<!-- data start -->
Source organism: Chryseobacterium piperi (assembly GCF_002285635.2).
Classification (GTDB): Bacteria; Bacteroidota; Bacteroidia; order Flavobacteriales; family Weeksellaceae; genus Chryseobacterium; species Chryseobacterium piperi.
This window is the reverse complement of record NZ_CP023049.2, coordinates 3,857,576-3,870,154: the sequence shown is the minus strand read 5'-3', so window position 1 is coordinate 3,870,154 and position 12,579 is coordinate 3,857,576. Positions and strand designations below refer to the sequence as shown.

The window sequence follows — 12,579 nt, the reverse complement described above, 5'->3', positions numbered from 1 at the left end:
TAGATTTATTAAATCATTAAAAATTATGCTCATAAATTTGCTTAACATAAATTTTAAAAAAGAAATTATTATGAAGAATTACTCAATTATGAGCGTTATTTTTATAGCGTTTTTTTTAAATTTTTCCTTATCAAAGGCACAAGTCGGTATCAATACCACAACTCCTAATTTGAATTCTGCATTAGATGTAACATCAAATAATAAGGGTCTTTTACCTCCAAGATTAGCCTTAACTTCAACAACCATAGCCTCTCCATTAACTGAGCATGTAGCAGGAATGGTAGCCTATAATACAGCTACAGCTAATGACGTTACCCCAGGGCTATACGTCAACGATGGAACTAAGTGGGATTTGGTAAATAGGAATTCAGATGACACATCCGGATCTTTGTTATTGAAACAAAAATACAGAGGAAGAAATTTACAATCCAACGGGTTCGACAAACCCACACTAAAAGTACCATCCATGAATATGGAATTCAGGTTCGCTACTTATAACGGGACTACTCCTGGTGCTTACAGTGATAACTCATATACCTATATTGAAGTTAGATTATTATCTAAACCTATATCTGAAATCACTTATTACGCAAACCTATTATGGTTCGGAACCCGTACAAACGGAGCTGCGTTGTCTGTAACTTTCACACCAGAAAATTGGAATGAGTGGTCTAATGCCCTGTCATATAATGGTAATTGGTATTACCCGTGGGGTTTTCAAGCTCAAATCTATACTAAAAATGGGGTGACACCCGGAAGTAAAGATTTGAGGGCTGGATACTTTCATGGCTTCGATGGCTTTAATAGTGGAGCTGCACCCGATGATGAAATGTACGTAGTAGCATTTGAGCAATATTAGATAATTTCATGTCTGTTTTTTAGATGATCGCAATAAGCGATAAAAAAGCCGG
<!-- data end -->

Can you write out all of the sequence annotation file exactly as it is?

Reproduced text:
Source organism: Chryseobacterium piperi (assembly GCF_002285635.2).
Classification (GTDB): Bacteria; Bacteroidota; Bacteroidia; order Flavobacteriales; family Weeksellaceae; genus Chryseobacterium; species Chryseobacterium piperi.
This window is the reverse complement of record NZ_CP023049.2, coordinates 3,857,576-3,870,154: the sequence shown is the minus strand read 5'-3', so window position 1 is coordinate 3,870,154 and position 12,579 is coordinate 3,857,576. Positions and strand designations below refer to the sequence as shown.

The window sequence follows — 12,579 nt, the reverse complement described above, 5'->3', positions numbered from 1 at the left end:
TAGATTTATTAAATCATTAAAAATTATGCTCATAAATTTGCTTAACATAAATTTTAAAAAAGAAATTATTATGAAGAATTACTCAATTATGAGCGTTATTTTTATAGCGTTTTTTTTAAATTTTTCCTTATCAAAGGCACAAGTCGGTATCAATACCACAACTCCTAATTTGAATTCTGCATTAGATGTAACATCAAATAATAAGGGTCTTTTACCTCCAAGATTAGCCTTAACTTCAACAACCATAGCCTCTCCATTAACTGAGCATGTAGCAGGAATGGTAGCCTATAATACAGCTACAGCTAATGACGTTACCCCAGGGCTATACGTCAACGATGGAACTAAGTGGGATTTGGTAAATAGGAATTCAGATGACACATCCGGATCTTTGTTATTGAAACAAAAATACAGAGGAAGAAATTTACAATCCAACGGGTTCGACAAACCCACACTAAAAGTACCATCCATGAATATGGAATTCAGGTTCGCTACTTATAACGGGACTACTCCTGGTGCTTACAGTGATAACTCATATACCTATATTGAAGTTAGATTATTATCTAAACCTATATCTGAAATCACTTATTACGCAAACCTATTATGGTTCGGAACCCGTACAAACGGAGCTGCGTTGTCTGTAACTTTCACACCAGAAAATTGGAATGAGTGGTCTAATGCCCTGTCATATAATGGTAATTGGTATTACCCGTGGGGTTTTCAAGCTCAAATCTATACTAAAAATGGGGTGACACCCGGAAGTAAAGATTTGAGGGCTGGATACTTTCATGGCTTCGATGGCTTTAATAGTGGAGCTGCACCCGATGATGAAATGTACGTAGTAGCATTTGAGCAATATTAGATAATTTCATGTCTGTTTTTTAGATGATCGCAATAAGCGATAAAAAAGCCGG